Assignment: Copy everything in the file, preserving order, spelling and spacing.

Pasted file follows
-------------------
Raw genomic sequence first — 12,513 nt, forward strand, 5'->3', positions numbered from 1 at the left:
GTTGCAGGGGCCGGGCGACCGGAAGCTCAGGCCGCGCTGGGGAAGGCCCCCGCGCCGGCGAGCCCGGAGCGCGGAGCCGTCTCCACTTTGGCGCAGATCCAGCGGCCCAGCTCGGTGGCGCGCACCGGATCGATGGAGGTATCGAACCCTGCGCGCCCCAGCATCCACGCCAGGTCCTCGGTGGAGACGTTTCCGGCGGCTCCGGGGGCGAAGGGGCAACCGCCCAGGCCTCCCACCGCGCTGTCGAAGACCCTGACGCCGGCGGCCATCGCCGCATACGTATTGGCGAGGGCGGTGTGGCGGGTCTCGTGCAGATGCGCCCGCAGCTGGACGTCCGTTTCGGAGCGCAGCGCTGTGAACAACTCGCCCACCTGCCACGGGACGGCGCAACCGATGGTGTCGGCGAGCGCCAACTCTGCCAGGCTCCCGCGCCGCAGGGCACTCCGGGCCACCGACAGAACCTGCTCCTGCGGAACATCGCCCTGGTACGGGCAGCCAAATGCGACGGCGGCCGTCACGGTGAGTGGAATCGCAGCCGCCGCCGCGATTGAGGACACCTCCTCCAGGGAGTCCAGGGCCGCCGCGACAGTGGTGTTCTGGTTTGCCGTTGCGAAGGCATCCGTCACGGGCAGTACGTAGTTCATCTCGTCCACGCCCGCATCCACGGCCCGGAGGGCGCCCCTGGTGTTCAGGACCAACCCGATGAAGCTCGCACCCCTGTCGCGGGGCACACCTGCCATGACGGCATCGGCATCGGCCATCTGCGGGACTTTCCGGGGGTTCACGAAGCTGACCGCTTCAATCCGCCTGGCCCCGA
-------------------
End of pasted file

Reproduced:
Raw genomic sequence first — 12,513 nt, forward strand, 5'->3', positions numbered from 1 at the left:
GTTGCAGGGGCCGGGCGACCGGAAGCTCAGGCCGCGCTGGGGAAGGCCCCCGCGCCGGCGAGCCCGGAGCGCGGAGCCGTCTCCACTTTGGCGCAGATCCAGCGGCCCAGCTCGGTGGCGCGCACCGGATCGATGGAGGTATCGAACCCTGCGCGCCCCAGCATCCACGCCAGGTCCTCGGTGGAGACGTTTCCGGCGGCTCCGGGGGCGAAGGGGCAACCGCCCAGGCCTCCCACCGCGCTGTCGAAGACCCTGACGCCGGCGGCCATCGCCGCATACGTATTGGCGAGGGCGGTGTGGCGGGTCTCGTGCAGATGCGCCCGCAGCTGGACGTCCGTTTCGGAGCGCAGCGCTGTGAACAACTCGCCCACCTGCCACGGGACGGCGCAACCGATGGTGTCGGCGAGCGCCAACTCTGCCAGGCTCCCGCGCCGCAGGGCACTCCGGGCCACCGACAGAACCTGCTCCTGCGGAACATCGCCCTGGTACGGGCAGCCAAATGCGACGGCGGCCGTCACGGTGAGTGGAATCGCAGCCGCCGCCGCGATTGAGGACACCTCCTCCAGGGAGTCCAGGGCCGCCGCGACAGTGGTGTTCTGGTTTGCCGTTGCGAAGGCATCCGTCACGGGCAGTACGTAGTTCATCTCGTCCACGCCCGCATCCACGGCCCGGAGGGCGCCCCTGGTGTTCAGGACCAACCCGATGAAGCTCGCACCCCTGTCGCGGGGCACACCTGCCATGACGGCATCGGCATCGGCCATCTGCGGGACTTTCCGGGGGTTCACGAAGCTGACCGCTTCAATCCGCCTGGCCCCGA